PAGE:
Mic Check

I’m watching the livestream of the Minneapolis #OccupyMN at http://www.livestream.com/occupymn. They are trying to figure out 1) what they’re doing there 2) how to do it 3) how to make sure that people’s voices are heard 4) how to make sure that the whole process doesn’t get bogged down. So far they are mostly using the “Mic Check” technique from Occupy Wall Street. Combined with voting. But there’s also a voice being picked up right by the microphone which is questioning the process quietly, to someone else — it’s hard to hear — but I’m sure that they don’t know that they’re being broadcast.  The voice just asked quietly, “Is this a General Assembly?”

The group is trying — they are really trying — to deal with issues of privilege and power up front. How voices are heard. Who speaks, and who facilitates.  I’m not sure that it has occurred to them to truly turn over the facilitation to a non-white or non-male person, but there’s something hopeful about having a young white man acknowledge that he is white and male.  Who would have thought of that 30 years ago?

They’re now trying to figure out whether and how to set an agenda. The two side-voices are definitely trying to figure out whether this is a General Assembly. Finally asking aloud to the group: “Is this a General Assembly, or is this a meeting to develop a General Assembly? We were told one thing at the beginning of the meeting, and now it seems to be moving abruptly to the other.”

And on the side of the page, a written comment-stream from a few people — at least one each from Michigan and Canada, and I’m here in upstate NY. (I have a great deal of family in Minneapolis, and I’m rather excited that there are 64 people sgned up on-line, which is way many more than many places elsewhere. So I thought I’d go look. I don’t know why the others are tuned in.)

When I tuned into the comment stream, two people were having a conversation about ojibwa and lakota/dakota words. (They were using lower-case, perhaps just typing speedily — I suppose I should use caps here, but it looks weird when they weren’t.) How to say “sacred” — it depended, in ojibwa, on whether it was an animate or inanimate object. I think that the question was how to name the General Assembly, perhaps as a “sacred gathering.”

Meanwhile, someone else was posting the same comments over and over about US monetary policy. All of this intertwined, as those things happen on these comment streams adjacent to live video.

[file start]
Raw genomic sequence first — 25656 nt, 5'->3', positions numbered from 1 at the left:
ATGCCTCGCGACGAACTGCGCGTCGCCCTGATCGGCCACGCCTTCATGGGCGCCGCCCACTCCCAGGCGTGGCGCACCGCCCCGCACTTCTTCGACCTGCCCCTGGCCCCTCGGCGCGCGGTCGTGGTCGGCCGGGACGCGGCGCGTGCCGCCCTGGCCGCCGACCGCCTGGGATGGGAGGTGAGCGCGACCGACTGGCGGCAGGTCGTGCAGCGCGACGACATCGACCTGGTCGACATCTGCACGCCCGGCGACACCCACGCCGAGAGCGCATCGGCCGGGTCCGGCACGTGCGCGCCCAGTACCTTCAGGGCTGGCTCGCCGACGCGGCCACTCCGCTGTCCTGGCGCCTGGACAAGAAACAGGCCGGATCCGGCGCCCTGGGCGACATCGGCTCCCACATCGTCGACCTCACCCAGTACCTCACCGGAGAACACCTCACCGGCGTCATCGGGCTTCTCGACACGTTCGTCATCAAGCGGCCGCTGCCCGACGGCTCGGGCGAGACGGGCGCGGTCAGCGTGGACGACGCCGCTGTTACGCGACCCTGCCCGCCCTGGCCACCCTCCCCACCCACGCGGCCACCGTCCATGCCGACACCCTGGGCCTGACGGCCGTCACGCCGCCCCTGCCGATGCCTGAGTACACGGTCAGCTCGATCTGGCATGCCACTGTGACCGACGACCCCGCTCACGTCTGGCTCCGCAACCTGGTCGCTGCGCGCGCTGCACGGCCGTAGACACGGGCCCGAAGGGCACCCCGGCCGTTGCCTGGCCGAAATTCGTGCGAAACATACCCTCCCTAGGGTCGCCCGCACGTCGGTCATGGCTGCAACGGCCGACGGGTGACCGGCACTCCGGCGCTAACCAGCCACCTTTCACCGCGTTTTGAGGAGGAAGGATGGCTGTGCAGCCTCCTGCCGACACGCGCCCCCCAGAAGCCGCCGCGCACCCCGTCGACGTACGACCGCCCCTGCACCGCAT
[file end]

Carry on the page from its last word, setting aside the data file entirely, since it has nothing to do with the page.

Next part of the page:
There’s been some discussion on the comment stream about politics, good fishing, micro-broadcasting the General Assemblies on an FM radio station. The person from the Ojibwa nation asked what all the chanting was about — I jumped in to answer that one. Someone commented that they hope that they get a turnout big enough to need The People’s Mic.

Meanwhile the Minneapolis meeting seems to have decided what they’re doing tonight, and at least the next step from here, and people working with various committees are speaking up about the needs of their areas and the plans for tomorrow. The first was education — they need people to learn, and people to teach, and have plans. I’m excited to hear that they are proactive about learning.

Watching this is inspiring. It’s hard to get organized. It’s hard to facilitate. It’s hard to make sure that everybody’s voice is heard. It’s hard to go slowly when you think that you know what direction to go. And it’s hard not to get swept up in the feeling of the crowd, or directed by the facilitator.

But I’m watching them figure it out, slowly. Yes, it’s young white people, mostly but not entirely. (And a big fluffy white dog.)

And finally, someone asked how many cities in the US have Occupy movements in them, and I was able to jump in with the link to occupytogether.org, and mentioned that that’s why I’m watching from upstate NY.  And just for the fun of it, I mentioned that Occupy Wall Street was the subject of my Yom Kippur sermon last night.  To which the poster who’d been trying to figure out whether s/he could bring home-cooked meals down to the MN encampment responded “RebDeb — cool!  And g’mar chatimah tovah.”  (The YK greeting, meaning something like “may you end up with a good inscription” — the metaphor is being inscribed in the book of life.  I’ve been translating it this Yom Kippur as “When the dust settles, whenever that is, may we find ourselves somewhere good, and may that last for a while.”  At least till next Yom Kippur.)  So I got to have the fun of typing גמר חתימה טובה back to him/her, and the Hebrew came out properly in the comment stream.

Time to rest.  It was an amazing Yom Kippur.  I’ll post my sermon soon.